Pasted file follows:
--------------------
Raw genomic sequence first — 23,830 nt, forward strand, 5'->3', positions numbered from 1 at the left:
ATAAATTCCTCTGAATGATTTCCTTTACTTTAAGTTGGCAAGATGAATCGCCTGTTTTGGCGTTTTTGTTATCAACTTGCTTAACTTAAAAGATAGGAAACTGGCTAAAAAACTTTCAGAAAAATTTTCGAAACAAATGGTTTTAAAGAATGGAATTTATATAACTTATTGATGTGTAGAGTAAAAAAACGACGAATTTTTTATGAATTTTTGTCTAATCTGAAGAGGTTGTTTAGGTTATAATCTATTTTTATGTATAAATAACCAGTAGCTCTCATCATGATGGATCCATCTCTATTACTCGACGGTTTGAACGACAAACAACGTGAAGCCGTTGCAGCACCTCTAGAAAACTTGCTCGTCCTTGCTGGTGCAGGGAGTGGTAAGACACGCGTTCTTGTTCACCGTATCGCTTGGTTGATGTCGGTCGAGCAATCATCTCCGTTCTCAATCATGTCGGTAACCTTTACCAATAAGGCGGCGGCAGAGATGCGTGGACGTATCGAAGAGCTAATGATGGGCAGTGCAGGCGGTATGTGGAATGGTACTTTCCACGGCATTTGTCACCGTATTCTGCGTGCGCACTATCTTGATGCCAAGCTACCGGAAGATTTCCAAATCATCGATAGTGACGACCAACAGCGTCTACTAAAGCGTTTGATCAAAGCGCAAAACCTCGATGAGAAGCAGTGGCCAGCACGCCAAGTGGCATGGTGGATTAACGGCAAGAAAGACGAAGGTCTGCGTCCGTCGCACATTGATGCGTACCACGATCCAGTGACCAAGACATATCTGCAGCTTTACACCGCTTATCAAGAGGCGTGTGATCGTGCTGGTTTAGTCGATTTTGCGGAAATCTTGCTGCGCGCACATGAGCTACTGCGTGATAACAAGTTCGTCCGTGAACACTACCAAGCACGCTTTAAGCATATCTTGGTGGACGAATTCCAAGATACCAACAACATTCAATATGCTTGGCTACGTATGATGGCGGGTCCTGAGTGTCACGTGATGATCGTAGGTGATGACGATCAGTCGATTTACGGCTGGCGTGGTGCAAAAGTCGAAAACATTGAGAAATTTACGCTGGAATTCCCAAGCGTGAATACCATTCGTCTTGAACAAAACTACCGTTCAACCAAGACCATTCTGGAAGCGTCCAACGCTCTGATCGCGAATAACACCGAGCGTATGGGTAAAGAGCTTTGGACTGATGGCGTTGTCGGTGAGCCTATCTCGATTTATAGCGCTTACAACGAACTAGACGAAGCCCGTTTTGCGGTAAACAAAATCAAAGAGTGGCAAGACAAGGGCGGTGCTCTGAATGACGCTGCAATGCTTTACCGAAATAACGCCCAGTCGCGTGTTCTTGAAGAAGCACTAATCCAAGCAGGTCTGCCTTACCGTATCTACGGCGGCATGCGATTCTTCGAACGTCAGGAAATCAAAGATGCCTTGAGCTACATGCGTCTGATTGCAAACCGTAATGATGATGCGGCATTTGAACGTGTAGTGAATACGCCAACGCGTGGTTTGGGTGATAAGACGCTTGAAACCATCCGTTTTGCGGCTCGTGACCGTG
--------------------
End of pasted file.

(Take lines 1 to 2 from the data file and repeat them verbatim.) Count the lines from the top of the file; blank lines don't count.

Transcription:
Raw genomic sequence first — 23,830 nt, forward strand, 5'->3', positions numbered from 1 at the left:
ATAAATTCCTCTGAATGATTTCCTTTACTTTAAGTTGGCAAGATGAATCGCCTGTTTTGGCGTTTTTGTTATCAACTTGCTTAACTTAAAAGATAGGAAACTGGCTAAAAAACTTTCAGAAAAATTTTCGAAACAAATGGTTTTAAAGAATGGAATTTATATAACTTATTGATGTGTAGAGTAAAAAAACGACGAATTTTTTATGAATTTTTGTCTAATCTGAAGAGGTTGTTTAGGTTATAATCTATTTTTATGTATAAATAACCAGTAGCTCTCATCATGATGGATCCATCTCTATTACTCGACGGTTTGAACGACAAACAACGTGAAGCCGTTGCAGCACCTCTAGAAAACTTGCTCGTCCTTGCTGGTGCAGGGAGTGGTAAGACACGCGTTCTTGTTCACCGTATCGCTTGGTTGATGTCGGTCGAGCAATCATCTCCGTTCTCAATCATGTCGGTAACCTTTACCAATAAGGCGGCGGCAGAGATGCGTGGACGTATCGAAGAGCTAATGATGGGCAGTGCAGGCGGTATGTGGAATGGTACTTTCCACGGCATTTGTCACCGTATTCTGCGTGCGCACTATCTTGATGCCAAGCTACCGGAAGATTTCCAAATCATCGATAGTGACGACCAACAGCGTCTACTAAAGCGTTTGATCAAAGCGCAAAACCTCGATGAGAAGCAGTGGCCAGCACGCCAAGTGGCATGGTGGATTAACGGCAAGAAAGACGAAGGTCTGCGTCCGTCGCACATTGATGCGTACCACGATCCAGTGACCAAGACATATCTGCAGCTTTACACCGCTTATCAAGAGGCGTGTGATCGTGCTGGTTTAGTCGATTTTGCGGAAATCTTGCTGCGCGCACATGAGCTACTGCGTGATAACAAGTTCGTCCGTGAACACTACCAAGCACGCTTTAAGCATATCTTGGTGGACGAATTCCAAGATACCAACAACATTCAATATGCTTGGCTACGTATGATGGCGGGTCCTGAGTGTCACGTGATGATCGTAGGTGATGACGATCAGTCGATTTACGGCTGGCGTGGTGCAAAAGTCGAAAACATTGAGAAATTTACGCTGGAATTCCCAAGCGTGAATACCATTCGTCTTGAACAAAACTACCGTTCAACCAAGACCATTCTGGAAGCGTCCAACGCTCTGATCGCGAATAACACCGAGCGTATGGGTAAAGAGCTTTGGACTGATGGCGTTGTCGGTGAGCCTATCTCGATTTATAGCGCTTACAACGAACTAGACGAAGCCCGTTTTGCGGTAAACAAAATCAAAGAGTGGCAAGACAAGGGCGGTGCTCTGAATGACGCTGCAATGCTTTACCGAAATAACGCCCAGTCGCGTGTTCTTGAAGAAGCACTAATCCAAGCAGGTCTGCCTTACCGTATCTACGGCGGCATGCGATTCTTCGAACGTCAGGAAATCAAAGATGCCTTGAGCTACATGCGTCTGATTGCAAACCGTAATGATGATGCGGCATTTGAACGTGTAGTGAATACGCCAACGCGTGGTTTGGGTGATAAGACGCTTGAAACCATCCGTTTTGCGGCTCGTGACCGTG